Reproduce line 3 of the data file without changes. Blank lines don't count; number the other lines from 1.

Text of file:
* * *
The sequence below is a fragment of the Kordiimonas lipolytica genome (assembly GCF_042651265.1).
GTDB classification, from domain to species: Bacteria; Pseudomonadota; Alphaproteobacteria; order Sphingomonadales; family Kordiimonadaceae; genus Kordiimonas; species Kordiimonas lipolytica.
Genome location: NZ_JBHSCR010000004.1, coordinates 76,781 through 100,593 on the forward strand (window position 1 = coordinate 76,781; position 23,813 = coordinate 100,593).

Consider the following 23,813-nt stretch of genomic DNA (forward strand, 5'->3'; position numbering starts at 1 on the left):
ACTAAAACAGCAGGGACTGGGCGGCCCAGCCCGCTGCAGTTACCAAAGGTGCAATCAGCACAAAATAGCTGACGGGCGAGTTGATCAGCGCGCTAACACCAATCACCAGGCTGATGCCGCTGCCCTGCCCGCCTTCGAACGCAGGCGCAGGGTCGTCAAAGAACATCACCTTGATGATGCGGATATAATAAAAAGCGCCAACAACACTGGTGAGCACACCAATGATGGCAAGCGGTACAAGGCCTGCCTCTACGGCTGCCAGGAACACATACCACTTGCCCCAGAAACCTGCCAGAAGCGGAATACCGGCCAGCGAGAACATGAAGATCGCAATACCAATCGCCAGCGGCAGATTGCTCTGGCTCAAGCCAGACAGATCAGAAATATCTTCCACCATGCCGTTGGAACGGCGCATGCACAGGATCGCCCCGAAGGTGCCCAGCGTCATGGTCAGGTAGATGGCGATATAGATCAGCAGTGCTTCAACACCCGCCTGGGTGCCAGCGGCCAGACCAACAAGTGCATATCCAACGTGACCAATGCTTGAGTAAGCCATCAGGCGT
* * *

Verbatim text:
Genome location: NZ_JBHSCR010000004.1, coordinates 76,781 through 100,593 on the forward strand (window position 1 = coordinate 76,781; position 23,813 = coordinate 100,593).